Voluntary Police Interview Solicitors

Voluntary Police Interview Solicitors
Legally reviewed by: Laura Smith

What is a Voluntary Police Interview?

A Voluntary Police Interview can be used by the police when conducting a criminal investigation. You may be asked to attend a voluntary police interview if the police have received a complaint or an allegation against you which they believe you might be involved with.

The police might get in contact via:

  • a phone call or message
  • you might receive a card asking you to contact the police station.
  • you may even receive a knock at your door to arrange an interview.

The interview will usually be carried out in a police station. However, in some circumstances the interview will take place in your home. Wherever the interview takes place it will be carried out under caution meaning that anything you say may be used as evidence. Due to these circumstances it’s vital you speak to a solicitor. The police officers are not allowed to ask you any questions until your solicitor has arrived.

Do I Have to Attend a Voluntary Police Interview?

Although it’s called a voluntary police interview, it does not mean you should refuse to attend. Although you have a legal right to decline the interview, this may result in the police deciding to arrest you and carry out a standard police interview instead.

Voluntary police interviews are becoming increasingly common as the police must have a good reason to arrest a suspect. A voluntary police interview is also more convenient to all parties involved.

Do I Need to Have a Solicitor?

During a voluntary police interview anything you say can be used against you as evidence.

You have a legal right to use a lawyer and a legal aid solicitor will always be free. A criminal defence lawyer is an expert in the field of criminal law and can provide you with legal advice independent from the police. Furthermore, having a solicitor on your side will give you time to think and the ability for the solicitor to negotiate a beneficial outcome with the police. With a solicitor, the police are more likely to disclose the evidence they hold.

Although you have the right to speak to a solicitor and receive legal advice during an interview, in some cases the police can make you feel guilty if they insist on legal representation. In some cases, the police can make you feel like the case is more serious, or that they will have to be arrested and taken into police custody or that a solicitor will cause delays. It’s important to note that having a solicitor does not make you look guilty and only the police can delay a suspect’s release and not the solicitor.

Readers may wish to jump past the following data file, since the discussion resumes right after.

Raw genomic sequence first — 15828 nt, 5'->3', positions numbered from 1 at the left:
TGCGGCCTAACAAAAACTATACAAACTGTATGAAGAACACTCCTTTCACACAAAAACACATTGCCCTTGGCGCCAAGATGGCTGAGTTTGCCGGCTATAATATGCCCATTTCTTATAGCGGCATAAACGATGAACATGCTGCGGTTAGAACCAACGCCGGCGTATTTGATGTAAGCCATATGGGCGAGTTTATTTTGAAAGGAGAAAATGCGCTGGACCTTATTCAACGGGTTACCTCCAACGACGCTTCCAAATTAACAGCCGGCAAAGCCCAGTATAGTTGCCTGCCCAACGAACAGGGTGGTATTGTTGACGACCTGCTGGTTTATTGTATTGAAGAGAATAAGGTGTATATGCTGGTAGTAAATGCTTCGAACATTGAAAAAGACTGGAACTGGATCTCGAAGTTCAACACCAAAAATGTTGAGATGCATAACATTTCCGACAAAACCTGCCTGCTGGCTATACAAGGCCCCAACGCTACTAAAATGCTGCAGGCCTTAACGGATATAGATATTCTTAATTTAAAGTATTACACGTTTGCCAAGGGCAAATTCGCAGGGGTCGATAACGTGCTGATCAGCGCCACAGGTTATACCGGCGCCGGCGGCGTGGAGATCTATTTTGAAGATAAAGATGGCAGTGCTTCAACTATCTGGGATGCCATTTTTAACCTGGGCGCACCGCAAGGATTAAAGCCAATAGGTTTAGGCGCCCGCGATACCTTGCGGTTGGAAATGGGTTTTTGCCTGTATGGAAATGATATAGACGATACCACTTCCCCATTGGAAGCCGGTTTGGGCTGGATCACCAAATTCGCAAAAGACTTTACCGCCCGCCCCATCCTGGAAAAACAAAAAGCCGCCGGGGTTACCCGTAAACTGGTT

What Happens in a Voluntary Police Interview?

At the beginning of the interview the police should inform you of:

  • The names of the officers in attendance
  • That the interview is being recorded
  • The purpose of the interview and what offence is being investigated
  • The ability to choose to end the interview at any time
  • That you have the right to not say anything
  • That anything you say can be used against you in a court of law
  • The right to legal representation

The police should formally caution the suspect that if this does not happen, then anything you say during the interview may be potentially considered inadmissible as evidence by the court.

During the interview, questions can cover the following issues:

  • Your whereabouts at certain times
  • Whether you know of certain knowledge
  • If you know about specific events.

During the interview, you have a right to breaks. This is normally fifteen-minute break every two hours.

What Happens After a Voluntary Police Interview?

All interviews will vary however, following a voluntary interview some of the following outcomes are:

  • You are free to go with no further actions required.
  • You are arrested under investigation.
  • If you are told that you will be reported for a charge to be considered against you, you may need to supply fingerprints, DNA sample and be photographed.
  • You may be requested to consent to taking part in an identification process, or voluntarily surrender items.

If you are charged with a criminal offence, you will need expert legal representation to avoid conviction or reduce potential penalties. Our team of lawyers offer private services after the police interview.

We offer a proactive private service post-police interview to handle key tasks for you. If you’re questioned but not charged, seek legal advice as you could still be arrested later. Police may not notify if they take no further action, leaving you feeling uncertain. Furthermore, a criminal defence solicitor can keep pressure on the police for a decision and keep you informed, easing worry after an interview under caution.

How to Get in Contact

Please call our defence team on 003458 941 622 or contact us online if you or a friend or family member need legal representation.

Our 24/7 police emergency advice line can be contacted 24 hours a day.

We're here for you.